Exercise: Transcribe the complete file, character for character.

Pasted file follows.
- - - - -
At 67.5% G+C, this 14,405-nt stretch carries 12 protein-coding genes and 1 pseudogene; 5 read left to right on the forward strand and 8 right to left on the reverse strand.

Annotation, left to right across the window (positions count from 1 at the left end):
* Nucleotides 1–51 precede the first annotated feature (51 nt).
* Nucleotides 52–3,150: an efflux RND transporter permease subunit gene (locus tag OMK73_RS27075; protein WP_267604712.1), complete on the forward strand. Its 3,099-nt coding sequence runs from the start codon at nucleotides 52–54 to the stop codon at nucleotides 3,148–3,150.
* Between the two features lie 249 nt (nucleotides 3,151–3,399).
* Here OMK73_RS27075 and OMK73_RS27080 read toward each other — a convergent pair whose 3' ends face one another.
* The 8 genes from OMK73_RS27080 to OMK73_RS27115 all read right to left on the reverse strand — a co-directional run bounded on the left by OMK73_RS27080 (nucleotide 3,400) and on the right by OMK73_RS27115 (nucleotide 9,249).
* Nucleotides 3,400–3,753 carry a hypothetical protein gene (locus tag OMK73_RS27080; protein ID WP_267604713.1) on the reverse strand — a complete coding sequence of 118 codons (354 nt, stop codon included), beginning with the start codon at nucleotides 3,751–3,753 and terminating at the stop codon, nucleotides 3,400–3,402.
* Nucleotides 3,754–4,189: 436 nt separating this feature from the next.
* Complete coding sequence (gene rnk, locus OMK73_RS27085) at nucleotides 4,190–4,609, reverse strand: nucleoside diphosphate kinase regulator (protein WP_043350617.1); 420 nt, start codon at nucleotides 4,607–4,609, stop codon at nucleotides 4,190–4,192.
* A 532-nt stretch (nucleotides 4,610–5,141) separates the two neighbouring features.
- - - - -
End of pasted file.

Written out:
At 67.5% G+C, this 14,405-nt stretch carries 12 protein-coding genes and 1 pseudogene; 5 read left to right on the forward strand and 8 right to left on the reverse strand.

Annotation, left to right across the window (positions count from 1 at the left end):
* Nucleotides 1–51 precede the first annotated feature (51 nt).
* Nucleotides 52–3,150: an efflux RND transporter permease subunit gene (locus tag OMK73_RS27075; protein WP_267604712.1), complete on the forward strand. Its 3,099-nt coding sequence runs from the start codon at nucleotides 52–54 to the stop codon at nucleotides 3,148–3,150.
* Between the two features lie 249 nt (nucleotides 3,151–3,399).
* Here OMK73_RS27075 and OMK73_RS27080 read toward each other — a convergent pair whose 3' ends face one another.
* The 8 genes from OMK73_RS27080 to OMK73_RS27115 all read right to left on the reverse strand — a co-directional run bounded on the left by OMK73_RS27080 (nucleotide 3,400) and on the right by OMK73_RS27115 (nucleotide 9,249).
* Nucleotides 3,400–3,753 carry a hypothetical protein gene (locus tag OMK73_RS27080; protein ID WP_267604713.1) on the reverse strand — a complete coding sequence of 118 codons (354 nt, stop codon included), beginning with the start codon at nucleotides 3,751–3,753 and terminating at the stop codon, nucleotides 3,400–3,402.
* Nucleotides 3,754–4,189: 436 nt separating this feature from the next.
* Complete coding sequence (gene rnk, locus OMK73_RS27085) at nucleotides 4,190–4,609, reverse strand: nucleoside diphosphate kinase regulator (protein WP_043350617.1); 420 nt, start codon at nucleotides 4,607–4,609, stop codon at nucleotides 4,190–4,192.
* A 532-nt stretch (nucleotides 4,610–5,141) separates the two neighbouring features.